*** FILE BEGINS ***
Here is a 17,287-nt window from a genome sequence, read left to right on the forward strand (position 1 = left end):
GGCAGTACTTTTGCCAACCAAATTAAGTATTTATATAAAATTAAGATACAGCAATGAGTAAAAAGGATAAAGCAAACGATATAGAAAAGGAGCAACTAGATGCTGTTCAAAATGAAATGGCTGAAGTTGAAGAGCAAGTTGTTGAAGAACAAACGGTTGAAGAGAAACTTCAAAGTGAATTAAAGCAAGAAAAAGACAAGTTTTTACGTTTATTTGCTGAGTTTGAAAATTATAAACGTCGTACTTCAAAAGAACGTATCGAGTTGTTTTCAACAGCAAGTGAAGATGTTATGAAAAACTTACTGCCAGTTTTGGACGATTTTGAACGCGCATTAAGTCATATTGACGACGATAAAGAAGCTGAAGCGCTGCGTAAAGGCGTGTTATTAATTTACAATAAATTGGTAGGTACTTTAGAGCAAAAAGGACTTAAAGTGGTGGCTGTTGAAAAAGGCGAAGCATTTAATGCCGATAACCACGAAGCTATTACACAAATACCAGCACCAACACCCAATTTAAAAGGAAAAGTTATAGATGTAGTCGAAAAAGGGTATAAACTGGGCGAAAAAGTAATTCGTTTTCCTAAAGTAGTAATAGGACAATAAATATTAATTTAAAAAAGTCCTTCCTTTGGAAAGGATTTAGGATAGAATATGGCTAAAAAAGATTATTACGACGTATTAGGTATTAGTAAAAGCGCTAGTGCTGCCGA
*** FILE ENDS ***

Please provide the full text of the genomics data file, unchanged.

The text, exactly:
Here is a 17,287-nt window from a genome sequence, read left to right on the forward strand (position 1 = left end):
GGCAGTACTTTTGCCAACCAAATTAAGTATTTATATAAAATTAAGATACAGCAATGAGTAAAAAGGATAAAGCAAACGATATAGAAAAGGAGCAACTAGATGCTGTTCAAAATGAAATGGCTGAAGTTGAAGAGCAAGTTGTTGAAGAACAAACGGTTGAAGAGAAACTTCAAAGTGAATTAAAGCAAGAAAAAGACAAGTTTTTACGTTTATTTGCTGAGTTTGAAAATTATAAACGTCGTACTTCAAAAGAACGTATCGAGTTGTTTTCAACAGCAAGTGAAGATGTTATGAAAAACTTACTGCCAGTTTTGGACGATTTTGAACGCGCATTAAGTCATATTGACGACGATAAAGAAGCTGAAGCGCTGCGTAAAGGCGTGTTATTAATTTACAATAAATTGGTAGGTACTTTAGAGCAAAAAGGACTTAAAGTGGTGGCTGTTGAAAAAGGCGAAGCATTTAATGCCGATAACCACGAAGCTATTACACAAATACCAGCACCAACACCCAATTTAAAAGGAAAAGTTATAGATGTAGTCGAAAAAGGGTATAAACTGGGCGAAAAAGTAATTCGTTTTCCTAAAGTAGTAATAGGACAATAAATATTAATTTAAAAAAGTCCTTCCTTTGGAAAGGATTTAGGATAGAATATGGCTAAAAAAGATTATTACGACGTATTAGGTATTAGTAAAAGCGCTAGTGCTGCCGA